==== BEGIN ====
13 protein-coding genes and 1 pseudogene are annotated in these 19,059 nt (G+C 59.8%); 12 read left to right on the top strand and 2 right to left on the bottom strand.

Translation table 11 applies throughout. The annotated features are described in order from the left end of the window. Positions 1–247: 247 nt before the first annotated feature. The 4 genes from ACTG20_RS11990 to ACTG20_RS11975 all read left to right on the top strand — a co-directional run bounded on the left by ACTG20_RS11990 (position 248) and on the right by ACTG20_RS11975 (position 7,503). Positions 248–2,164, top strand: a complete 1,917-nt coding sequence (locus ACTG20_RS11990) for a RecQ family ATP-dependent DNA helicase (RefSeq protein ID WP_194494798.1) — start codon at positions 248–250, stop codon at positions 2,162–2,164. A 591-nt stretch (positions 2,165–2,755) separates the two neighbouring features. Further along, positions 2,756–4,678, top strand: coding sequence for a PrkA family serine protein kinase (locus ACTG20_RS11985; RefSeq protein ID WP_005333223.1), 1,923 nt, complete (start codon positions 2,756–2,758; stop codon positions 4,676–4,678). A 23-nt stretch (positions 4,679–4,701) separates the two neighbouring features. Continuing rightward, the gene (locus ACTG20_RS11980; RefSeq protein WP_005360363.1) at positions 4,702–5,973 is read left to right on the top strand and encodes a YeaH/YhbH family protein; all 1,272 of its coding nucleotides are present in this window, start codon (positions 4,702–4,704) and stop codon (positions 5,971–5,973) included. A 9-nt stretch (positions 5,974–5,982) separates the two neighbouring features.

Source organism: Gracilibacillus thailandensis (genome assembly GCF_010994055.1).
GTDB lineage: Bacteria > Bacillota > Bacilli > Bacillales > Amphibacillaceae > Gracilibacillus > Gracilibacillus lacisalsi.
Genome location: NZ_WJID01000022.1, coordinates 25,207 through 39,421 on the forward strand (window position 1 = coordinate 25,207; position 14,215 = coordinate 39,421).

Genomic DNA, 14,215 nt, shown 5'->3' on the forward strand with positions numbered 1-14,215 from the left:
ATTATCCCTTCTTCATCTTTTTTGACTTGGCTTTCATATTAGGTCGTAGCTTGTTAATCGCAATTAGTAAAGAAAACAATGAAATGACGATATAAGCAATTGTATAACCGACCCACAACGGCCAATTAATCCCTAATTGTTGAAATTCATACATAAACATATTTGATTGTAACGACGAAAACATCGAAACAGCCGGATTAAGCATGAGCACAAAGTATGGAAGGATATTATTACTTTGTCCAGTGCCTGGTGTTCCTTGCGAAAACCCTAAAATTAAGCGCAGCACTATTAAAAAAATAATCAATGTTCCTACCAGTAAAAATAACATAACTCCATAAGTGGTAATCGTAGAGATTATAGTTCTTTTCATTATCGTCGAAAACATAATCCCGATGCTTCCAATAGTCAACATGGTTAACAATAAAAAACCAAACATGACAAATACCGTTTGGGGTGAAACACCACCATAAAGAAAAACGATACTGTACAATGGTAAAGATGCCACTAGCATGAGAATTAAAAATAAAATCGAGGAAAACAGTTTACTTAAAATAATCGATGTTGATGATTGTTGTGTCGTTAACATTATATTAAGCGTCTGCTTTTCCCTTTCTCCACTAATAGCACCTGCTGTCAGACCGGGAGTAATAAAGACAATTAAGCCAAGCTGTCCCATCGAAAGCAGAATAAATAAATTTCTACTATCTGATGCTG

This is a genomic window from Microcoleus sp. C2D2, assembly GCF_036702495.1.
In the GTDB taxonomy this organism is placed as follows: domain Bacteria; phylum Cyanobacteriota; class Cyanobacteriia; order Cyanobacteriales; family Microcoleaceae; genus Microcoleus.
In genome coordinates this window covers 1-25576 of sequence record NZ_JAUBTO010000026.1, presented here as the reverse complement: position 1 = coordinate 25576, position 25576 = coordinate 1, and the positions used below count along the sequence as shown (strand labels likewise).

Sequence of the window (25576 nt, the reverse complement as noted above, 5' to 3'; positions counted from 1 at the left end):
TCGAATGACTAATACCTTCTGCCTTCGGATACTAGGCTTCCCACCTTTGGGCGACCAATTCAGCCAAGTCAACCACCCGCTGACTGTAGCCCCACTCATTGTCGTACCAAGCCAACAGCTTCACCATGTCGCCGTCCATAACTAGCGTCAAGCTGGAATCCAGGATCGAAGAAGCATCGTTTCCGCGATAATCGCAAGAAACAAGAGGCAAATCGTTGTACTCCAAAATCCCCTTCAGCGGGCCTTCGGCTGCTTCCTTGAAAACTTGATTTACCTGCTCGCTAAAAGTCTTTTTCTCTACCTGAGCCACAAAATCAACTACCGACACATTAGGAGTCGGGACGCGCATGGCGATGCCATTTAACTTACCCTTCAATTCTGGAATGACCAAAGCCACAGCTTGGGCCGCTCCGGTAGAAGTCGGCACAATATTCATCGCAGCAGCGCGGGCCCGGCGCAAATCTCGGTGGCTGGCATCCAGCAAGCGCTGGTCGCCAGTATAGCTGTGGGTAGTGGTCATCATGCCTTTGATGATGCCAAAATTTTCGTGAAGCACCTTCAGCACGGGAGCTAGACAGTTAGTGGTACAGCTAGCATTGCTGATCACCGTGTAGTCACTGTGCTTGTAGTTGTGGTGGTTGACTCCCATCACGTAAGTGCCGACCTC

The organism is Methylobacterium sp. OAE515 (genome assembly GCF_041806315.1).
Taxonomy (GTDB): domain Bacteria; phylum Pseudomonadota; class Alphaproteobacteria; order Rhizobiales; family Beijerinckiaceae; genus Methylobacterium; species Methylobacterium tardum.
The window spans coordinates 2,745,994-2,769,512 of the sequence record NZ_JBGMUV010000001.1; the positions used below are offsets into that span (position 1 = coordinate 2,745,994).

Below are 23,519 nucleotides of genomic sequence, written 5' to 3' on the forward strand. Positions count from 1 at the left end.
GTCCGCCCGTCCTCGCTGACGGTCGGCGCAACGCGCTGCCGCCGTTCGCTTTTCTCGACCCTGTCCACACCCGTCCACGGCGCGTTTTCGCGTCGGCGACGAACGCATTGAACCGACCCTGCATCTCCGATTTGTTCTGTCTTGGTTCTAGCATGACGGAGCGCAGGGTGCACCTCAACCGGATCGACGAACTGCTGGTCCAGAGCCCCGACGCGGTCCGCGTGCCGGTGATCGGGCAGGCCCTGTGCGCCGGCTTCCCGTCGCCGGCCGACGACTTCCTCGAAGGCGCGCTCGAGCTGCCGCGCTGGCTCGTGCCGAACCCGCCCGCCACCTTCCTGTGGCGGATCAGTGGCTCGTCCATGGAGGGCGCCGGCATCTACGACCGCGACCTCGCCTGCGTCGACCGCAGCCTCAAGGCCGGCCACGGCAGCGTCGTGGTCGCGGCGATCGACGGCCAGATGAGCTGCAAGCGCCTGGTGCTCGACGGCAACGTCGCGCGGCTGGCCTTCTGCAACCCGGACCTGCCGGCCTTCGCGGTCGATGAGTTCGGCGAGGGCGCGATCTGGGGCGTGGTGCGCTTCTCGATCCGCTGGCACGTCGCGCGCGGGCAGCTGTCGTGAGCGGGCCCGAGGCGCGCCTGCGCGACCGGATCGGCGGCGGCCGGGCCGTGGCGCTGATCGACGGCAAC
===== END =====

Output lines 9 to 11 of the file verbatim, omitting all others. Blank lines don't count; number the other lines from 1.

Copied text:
In the GTDB taxonomy this organism is placed as follows: domain Bacteria; phylum Cyanobacteriota; class Cyanobacteriia; order Cyanobacteriales; family Microcoleaceae; genus Microcoleus.
In genome coordinates this window covers 1-25576 of sequence record NZ_JAUBTO010000026.1, presented here as the reverse complement: position 1 = coordinate 25576, position 25576 = coordinate 1, and the positions used below count along the sequence as shown (strand labels likewise).

Sequence of the window (25576 nt, the reverse complement as noted above, 5' to 3'; positions counted from 1 at the left end):